This essay identifies two persistent problems in the historical study of meter—nonconformant metrical patterns and metrical change—and offers a new term as a conceptual tool for understanding their interdependence. The term ‘systematic’ denotes metrical patterns that conform to synchronically operant metrical principles. The corresponding term ‘asystematic’ denotes the minority of actually occurring metrical patterns that fall outside the metrical system as such for historical reasons. All systematic patterns are necessarily metrical, but not all metrical patterns are systematic. It is argued that the systematicity/metricality distinction in historical metrics is analogous to the regularity/grammaticality distinction in historical linguistics and similarly fundamental to historical analysis. By introducing a new technical term, this essay seeks to shift the metrist’s object of study from the metrical system qua system to meter as a complex historical experience. The value of the concept of systematicity is illustrated through three case studies in asystematic metrical patterns from early English poetic traditions: verses with three metrical positions in Beowulf, lines with masculine ending in Middle English alliterative verse, and the infamous ‘broken-backed lines’ in the pentameter of John Lydgate. In each case, it is argued that the contrast between systematic and asystematic metrical patterns illuminates the diverse historical and perceptual negotiations that inevitably lie behind metered texts.

meter as a way of thinking

Yesterday, I gave an invited talk for the MIT Ancient & Medieval Studies Colloquium Series. My gratitude to Arthur Bahr for the invitation. My talk was entitled “Early English Meter as a Way of Thinking.” Here’s the opening frame of the talk:

This paper is about structures of thought that happen to take the form of poetry. So stated, my object of inquiry would seem to be intellectual history, to which poetics is subordinated. However, I will strive to demonstrate that verse form is never incidental to the thinking it performs. Apprehending meter as a way of thinking necessarily involves reimagining thinking itself.

My title echoes Simon Jarvis, who recommends approaching “prosody as cognition.” Jarvis had Alexander Pope and William Wordsworth in mind when he coined that phrase. I seek to test Jarvis’s concept against a different literary archive, exploring the particular kinds of thinking done by and through early English meter. I’ll focus on the second half of the fourteenth century, a stretch of decades that saw a large uptick in the production of literature in English. As we will see, in medieval England meter was a way of thinking about form and balance, translation and vernacularity, and the historicity of literary practice. I’ll present three case studies introducing three kinds of metrical practice: the half-line structure in Middle English alliterative meter, the interplay between Latin and English in Piers Plowman, and final –e in Chaucer’s pentameter.

The protagonists of the three case studies are the three biggest names in Middle English literature: the Gawain poet, William Langland, and Geoffrey Chaucer. The first of these is no name at all but a cypher: the Gawain poet, thought to have composed the four poems in British Library Cotton Nero MS A.X. For this poet, no external evidence for authorship or biography has been identified. William Langland is little more than a floating name in literary history: mentioned in a few contemporary documents, Langland probably belonged to the well-to-do Rokele family. The name ‘Langland’ itself may be a pseudonym. Chaucer, of course, is the Grand Poobah of medieval English literature. Like Gilbert and Sullivan’s character, Chaucer was chronically overemployed; at one time or another he was a clerk, controller of customs, diplomat, esquire, forester, page, and soldier. These three poets have garnered the lion’s share of scholarly attention, and this paper follows suit by placing them at the center of an essay in historical poetics. But I’ll continually emphasize how the metrical practice of a range of contemporary and prior poets shaped the structures of thought informing Sir Gawain and the Green Knight, Piers Plowman, and the Canterbury Tales.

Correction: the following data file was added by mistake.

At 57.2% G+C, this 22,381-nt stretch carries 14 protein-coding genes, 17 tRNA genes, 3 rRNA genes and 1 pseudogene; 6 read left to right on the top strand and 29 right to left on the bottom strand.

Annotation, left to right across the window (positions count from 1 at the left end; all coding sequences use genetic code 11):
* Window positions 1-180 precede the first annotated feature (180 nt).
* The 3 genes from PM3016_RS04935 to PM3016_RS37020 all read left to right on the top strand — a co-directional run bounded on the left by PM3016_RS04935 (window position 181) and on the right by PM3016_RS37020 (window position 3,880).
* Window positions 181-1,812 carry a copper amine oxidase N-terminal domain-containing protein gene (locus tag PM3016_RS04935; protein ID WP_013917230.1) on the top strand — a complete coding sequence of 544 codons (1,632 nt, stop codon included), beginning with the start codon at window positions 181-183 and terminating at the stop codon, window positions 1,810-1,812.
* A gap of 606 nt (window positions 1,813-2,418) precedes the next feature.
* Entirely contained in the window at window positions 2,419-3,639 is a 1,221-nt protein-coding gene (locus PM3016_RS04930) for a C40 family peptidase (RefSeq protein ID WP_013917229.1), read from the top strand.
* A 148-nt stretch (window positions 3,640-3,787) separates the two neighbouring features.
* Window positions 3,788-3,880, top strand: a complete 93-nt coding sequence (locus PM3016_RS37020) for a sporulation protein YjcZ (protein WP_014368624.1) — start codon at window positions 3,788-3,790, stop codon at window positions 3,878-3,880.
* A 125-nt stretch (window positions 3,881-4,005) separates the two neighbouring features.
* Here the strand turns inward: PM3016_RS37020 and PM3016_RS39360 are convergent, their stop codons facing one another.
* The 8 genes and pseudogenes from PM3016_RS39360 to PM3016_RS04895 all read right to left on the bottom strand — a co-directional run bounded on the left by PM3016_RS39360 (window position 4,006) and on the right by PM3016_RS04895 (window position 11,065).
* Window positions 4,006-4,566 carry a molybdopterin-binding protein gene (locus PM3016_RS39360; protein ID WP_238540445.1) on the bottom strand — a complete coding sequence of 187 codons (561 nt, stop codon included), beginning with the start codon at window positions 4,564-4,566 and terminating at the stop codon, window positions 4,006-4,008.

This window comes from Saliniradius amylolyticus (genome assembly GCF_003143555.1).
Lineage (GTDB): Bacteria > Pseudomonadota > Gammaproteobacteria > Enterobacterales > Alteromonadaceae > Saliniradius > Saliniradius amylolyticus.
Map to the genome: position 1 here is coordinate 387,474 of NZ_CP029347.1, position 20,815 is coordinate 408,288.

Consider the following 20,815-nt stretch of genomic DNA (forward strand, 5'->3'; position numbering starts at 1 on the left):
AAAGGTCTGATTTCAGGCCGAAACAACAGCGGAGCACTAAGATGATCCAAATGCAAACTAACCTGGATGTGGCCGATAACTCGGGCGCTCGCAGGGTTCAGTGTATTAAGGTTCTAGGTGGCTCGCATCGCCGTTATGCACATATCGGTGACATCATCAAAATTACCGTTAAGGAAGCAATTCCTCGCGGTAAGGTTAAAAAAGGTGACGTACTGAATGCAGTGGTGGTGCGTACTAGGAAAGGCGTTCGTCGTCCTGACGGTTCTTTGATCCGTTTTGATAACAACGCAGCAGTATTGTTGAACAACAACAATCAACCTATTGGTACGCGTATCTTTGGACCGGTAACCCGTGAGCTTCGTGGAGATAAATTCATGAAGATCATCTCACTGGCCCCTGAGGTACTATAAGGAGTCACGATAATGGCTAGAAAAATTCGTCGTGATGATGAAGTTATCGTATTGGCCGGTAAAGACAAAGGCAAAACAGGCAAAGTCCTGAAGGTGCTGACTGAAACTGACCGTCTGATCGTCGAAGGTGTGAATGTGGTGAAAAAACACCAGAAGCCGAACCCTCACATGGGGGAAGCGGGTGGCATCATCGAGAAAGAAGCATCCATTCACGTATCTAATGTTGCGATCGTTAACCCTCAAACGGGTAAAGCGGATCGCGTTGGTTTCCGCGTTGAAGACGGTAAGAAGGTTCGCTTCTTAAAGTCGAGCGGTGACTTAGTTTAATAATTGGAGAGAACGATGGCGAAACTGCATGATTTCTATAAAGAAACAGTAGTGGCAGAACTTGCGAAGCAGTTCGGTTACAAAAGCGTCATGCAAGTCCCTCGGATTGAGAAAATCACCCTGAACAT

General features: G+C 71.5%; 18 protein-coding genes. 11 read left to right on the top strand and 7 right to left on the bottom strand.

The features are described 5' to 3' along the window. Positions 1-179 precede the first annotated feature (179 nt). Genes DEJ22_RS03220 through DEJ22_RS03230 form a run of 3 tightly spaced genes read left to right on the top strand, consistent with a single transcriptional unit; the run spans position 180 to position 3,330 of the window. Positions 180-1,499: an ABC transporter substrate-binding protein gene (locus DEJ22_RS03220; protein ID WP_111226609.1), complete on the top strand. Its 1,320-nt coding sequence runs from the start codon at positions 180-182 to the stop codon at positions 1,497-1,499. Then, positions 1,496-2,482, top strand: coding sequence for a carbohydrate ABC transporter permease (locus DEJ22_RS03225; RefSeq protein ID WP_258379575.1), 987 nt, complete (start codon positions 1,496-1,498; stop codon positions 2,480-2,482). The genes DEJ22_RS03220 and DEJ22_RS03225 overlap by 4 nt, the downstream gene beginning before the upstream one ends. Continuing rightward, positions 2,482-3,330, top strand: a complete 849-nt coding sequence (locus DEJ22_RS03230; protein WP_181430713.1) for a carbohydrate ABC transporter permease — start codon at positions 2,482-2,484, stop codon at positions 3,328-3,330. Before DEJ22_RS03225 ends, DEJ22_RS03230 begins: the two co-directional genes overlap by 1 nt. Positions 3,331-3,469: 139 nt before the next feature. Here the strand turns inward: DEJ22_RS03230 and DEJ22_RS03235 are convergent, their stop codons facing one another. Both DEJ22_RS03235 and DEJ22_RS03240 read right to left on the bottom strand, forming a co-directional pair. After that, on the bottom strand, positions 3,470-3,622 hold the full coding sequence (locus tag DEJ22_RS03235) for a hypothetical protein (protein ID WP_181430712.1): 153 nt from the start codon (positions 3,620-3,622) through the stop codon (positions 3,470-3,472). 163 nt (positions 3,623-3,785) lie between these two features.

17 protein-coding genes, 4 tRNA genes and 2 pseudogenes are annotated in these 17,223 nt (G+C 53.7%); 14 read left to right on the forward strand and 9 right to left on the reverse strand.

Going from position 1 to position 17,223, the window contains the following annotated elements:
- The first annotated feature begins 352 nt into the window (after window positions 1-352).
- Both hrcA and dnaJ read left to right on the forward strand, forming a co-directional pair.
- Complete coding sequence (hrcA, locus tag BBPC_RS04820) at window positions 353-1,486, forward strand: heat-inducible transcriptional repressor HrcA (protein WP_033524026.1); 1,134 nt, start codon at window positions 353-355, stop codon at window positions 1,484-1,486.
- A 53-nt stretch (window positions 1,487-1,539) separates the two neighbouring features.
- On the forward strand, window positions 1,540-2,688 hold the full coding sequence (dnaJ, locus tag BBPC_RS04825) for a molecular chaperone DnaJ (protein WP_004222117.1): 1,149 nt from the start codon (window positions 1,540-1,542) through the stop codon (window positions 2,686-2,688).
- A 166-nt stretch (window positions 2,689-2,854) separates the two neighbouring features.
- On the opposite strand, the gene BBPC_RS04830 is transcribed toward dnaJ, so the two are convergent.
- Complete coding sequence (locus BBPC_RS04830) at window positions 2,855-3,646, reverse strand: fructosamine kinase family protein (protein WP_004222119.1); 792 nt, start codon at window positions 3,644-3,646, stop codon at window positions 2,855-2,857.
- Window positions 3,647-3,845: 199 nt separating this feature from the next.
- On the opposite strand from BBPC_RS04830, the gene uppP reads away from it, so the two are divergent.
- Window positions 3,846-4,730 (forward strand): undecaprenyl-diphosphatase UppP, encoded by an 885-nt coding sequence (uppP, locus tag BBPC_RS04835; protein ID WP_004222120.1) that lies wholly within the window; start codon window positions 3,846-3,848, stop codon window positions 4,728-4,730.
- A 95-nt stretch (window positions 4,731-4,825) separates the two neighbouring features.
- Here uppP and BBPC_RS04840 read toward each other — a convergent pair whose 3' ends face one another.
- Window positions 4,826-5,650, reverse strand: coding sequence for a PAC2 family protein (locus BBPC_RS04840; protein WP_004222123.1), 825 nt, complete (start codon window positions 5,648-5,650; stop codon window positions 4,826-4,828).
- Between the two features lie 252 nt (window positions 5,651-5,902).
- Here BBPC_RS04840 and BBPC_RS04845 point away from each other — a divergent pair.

My broadest aim this afternoon is to convince you that intellectual history and poetics can inform one another. Indeed, where poetry is concerned, the procedures of the two fields ought to coincide. Medievalists have made significant contributions toward understanding poetry as cognition: I’m thinking especially of the work of Ruth Evans, Alastair Minnis, Fiona Somerset, Nicholas Watson, and others under the banner of what Minnis calls “medieval literary theory.” This research program compares the explicit theories of authority and textuality propounded in Latin by medieval scholars with the often implicit theorization of literature performed by vernacular texts themselves. To date, few medievalists have considered the intellectual significance of English meter, though I am indebted to the work of Thomas Cable, a metrist who has always insisted that the study of meter is about “mental structures.” From the perspective of intellectual history, I propose to enrich the study of medieval literary theory by disaggregating the English literary field by metrical tradition. Alliterative meter does not think the same way pentameter thinks; the difference should matter in any account of medieval literary theory. From the perspective of poetics, I propose to redirect the philological procedures of the highly traditionalist field of metrics toward a phenomenological poetics. If meter lives in the mind, then it is part of the job of a metrist to discover what it is doing up there.